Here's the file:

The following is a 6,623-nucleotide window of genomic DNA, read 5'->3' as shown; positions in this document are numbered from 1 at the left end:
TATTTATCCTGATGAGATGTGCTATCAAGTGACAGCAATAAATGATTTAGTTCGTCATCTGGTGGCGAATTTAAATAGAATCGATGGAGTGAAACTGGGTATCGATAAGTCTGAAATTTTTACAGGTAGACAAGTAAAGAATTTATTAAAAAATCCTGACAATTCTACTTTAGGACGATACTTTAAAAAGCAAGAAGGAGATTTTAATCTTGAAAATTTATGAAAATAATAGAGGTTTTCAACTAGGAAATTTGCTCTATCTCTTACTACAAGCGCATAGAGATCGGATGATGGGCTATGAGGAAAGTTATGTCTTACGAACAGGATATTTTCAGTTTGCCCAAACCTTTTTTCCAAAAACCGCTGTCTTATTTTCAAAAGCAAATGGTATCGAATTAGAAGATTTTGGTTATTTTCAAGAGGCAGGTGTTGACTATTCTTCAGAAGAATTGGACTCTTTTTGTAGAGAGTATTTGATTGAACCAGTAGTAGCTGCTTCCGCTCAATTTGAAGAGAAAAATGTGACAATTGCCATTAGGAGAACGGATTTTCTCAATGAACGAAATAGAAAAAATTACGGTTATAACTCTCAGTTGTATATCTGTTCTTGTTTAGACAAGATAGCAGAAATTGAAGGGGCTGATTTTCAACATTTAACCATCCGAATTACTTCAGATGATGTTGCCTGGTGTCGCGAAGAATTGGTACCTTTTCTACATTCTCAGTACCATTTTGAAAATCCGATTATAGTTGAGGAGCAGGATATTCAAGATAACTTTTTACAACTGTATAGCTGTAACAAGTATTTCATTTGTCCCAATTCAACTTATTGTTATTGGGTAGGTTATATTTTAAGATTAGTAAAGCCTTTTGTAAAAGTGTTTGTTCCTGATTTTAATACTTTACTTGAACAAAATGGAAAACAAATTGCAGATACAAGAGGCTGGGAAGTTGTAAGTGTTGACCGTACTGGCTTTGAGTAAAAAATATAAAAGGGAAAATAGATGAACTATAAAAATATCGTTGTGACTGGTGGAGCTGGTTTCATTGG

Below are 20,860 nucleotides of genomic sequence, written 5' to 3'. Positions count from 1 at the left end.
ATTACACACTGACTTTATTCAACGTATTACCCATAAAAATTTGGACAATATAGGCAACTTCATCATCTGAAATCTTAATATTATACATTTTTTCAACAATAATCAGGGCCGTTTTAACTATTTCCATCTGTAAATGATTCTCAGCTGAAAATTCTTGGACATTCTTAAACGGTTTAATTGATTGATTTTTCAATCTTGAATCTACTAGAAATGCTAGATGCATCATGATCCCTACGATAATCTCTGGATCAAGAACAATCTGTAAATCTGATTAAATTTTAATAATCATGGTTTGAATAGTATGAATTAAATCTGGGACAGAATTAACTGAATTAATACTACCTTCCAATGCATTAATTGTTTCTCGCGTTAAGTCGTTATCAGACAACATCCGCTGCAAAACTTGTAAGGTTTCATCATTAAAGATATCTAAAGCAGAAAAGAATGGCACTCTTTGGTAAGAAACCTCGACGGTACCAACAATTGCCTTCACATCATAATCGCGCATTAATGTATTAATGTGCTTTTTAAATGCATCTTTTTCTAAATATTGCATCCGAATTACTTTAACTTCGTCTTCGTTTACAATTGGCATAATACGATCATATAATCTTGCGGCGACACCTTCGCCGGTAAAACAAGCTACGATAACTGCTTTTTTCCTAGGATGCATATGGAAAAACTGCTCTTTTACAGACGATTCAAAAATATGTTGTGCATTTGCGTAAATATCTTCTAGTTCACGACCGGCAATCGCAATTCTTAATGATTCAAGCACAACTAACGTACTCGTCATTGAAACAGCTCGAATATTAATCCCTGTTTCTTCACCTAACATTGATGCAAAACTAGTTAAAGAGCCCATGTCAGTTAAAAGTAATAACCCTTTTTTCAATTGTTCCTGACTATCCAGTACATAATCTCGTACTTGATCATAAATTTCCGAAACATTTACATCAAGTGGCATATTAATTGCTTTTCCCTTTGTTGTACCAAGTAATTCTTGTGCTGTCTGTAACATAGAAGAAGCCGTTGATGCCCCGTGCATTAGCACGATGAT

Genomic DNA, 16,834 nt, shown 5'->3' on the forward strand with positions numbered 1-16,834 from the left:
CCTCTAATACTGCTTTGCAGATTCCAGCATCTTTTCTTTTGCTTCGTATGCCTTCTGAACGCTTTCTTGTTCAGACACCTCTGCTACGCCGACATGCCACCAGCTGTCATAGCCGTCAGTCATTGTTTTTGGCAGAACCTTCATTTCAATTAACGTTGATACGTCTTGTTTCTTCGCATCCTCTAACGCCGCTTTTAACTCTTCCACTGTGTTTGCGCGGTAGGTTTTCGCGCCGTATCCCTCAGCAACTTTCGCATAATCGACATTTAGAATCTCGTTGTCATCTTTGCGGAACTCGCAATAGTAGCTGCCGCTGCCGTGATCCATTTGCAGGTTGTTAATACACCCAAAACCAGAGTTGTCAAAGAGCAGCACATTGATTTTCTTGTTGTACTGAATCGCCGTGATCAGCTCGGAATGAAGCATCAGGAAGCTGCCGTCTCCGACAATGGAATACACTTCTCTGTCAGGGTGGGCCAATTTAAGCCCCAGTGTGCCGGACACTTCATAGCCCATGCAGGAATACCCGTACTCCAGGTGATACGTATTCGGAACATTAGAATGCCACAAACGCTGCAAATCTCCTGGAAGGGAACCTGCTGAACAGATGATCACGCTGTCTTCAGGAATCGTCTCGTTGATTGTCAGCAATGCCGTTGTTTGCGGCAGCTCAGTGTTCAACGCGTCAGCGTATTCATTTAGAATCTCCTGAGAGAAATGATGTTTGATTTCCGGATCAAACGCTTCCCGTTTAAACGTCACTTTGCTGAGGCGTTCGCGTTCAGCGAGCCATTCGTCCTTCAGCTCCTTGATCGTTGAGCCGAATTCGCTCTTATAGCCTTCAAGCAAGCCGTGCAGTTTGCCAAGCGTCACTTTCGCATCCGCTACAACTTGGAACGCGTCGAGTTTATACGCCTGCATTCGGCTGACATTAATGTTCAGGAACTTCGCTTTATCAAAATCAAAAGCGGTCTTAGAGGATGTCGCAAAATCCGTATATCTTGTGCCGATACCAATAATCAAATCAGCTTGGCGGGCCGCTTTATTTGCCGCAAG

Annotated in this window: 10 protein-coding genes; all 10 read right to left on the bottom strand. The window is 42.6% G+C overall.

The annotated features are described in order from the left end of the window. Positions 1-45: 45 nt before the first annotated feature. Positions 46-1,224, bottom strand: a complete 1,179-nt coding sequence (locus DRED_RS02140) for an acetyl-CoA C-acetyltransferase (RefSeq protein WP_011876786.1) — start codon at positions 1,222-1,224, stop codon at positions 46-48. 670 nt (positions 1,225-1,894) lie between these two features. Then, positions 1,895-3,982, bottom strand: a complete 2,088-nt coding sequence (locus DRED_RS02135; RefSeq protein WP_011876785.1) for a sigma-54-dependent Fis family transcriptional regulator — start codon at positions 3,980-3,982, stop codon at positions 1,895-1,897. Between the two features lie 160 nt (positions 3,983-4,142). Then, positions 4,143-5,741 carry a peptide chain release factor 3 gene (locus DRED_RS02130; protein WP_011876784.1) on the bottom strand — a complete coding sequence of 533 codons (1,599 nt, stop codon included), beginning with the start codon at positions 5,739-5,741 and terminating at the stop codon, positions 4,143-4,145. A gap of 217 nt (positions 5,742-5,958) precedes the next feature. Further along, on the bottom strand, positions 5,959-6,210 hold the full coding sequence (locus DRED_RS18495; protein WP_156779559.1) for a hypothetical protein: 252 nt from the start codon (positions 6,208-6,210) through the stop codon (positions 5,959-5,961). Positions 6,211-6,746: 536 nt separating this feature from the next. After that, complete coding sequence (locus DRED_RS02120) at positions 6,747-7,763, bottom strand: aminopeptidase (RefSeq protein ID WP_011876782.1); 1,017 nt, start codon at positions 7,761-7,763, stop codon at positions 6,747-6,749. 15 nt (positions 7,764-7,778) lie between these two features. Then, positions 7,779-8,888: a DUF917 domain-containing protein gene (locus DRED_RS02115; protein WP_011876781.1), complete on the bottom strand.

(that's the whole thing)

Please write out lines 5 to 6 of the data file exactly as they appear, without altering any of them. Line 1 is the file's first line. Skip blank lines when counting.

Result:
Genomic DNA, 16,834 nt, shown 5'->3' on the forward strand with positions numbered 1-16,834 from the left:
CCTCTAATACTGCTTTGCAGATTCCAGCATCTTTTCTTTTGCTTCGTATGCCTTCTGAACGCTTTCTTGTTCAGACACCTCTGCTACGCCGACATGCCACCAGCTGTCATAGCCGTCAGTCATTGTTTTTGGCAGAACCTTCATTTCAATTAACGTTGATACGTCTTGTTTCTTCGCATCCTCTAACGCCGCTTTTAACTCTTCCACTGTGTTTGCGCGGTAGGTTTTCGCGCCGTATCCCTCAGCAACTTTCGCATAATCGACATTTAGAATCTCGTTGTCATCTTTGCGGAACTCGCAATAGTAGCTGCCGCTGCCGTGATCCATTTGCAGGTTGTTAATACACCCAAAACCAGAGTTGTCAAAGAGCAGCACATTGATTTTCTTGTTGTACTGAATCGCCGTGATCAGCTCGGAATGAAGCATCAGGAAGCTGCCGTCTCCGACAATGGAATACACTTCTCTGTCAGGGTGGGCCAATTTAAGCCCCAGTGTGCCGGACACTTCATAGCCCATGCAGGAATACCCGTACTCCAGGTGATACGTATTCGGAACATTAGAATGCCACAAACGCTGCAAATCTCCTGGAAGGGAACCTGCTGAACAGATGATCACGCTGTCTTCAGGAATCGTCTCGTTGATTGTCAGCAATGCCGTTGTTTGCGGCAGCTCAGTGTTCAACGCGTCAGCGTATTCATTTAGAATCTCCTGAGAGAAATGATGTTTGATTTCCGGATCAAACGCTTCCCGTTTAAACGTCACTTTGCTGAGGCGTTCGCGTTCAGCGAGCCATTCGTCCTTCAGCTCCTTGATCGTTGAGCCGAATTCGCTCTTATAGCCTTCAAGCAAGCCGTGCAGTTTGCCAAGCGTCACTTTCGCATCCGCTACAACTTGGAACGCGTCGAGTTTATACGCCTGCATTCGGCTGACATTAATGTTCAGGAACTTCGCTTTATCAAAATCAAAAGCGGTCTTAGAGGATGTCGCAAAATCCGTATATCTTGTGCCGATACCAATAATCAAATCAGCTTGGCGGGCCGCTTTATTTGCCGCAAG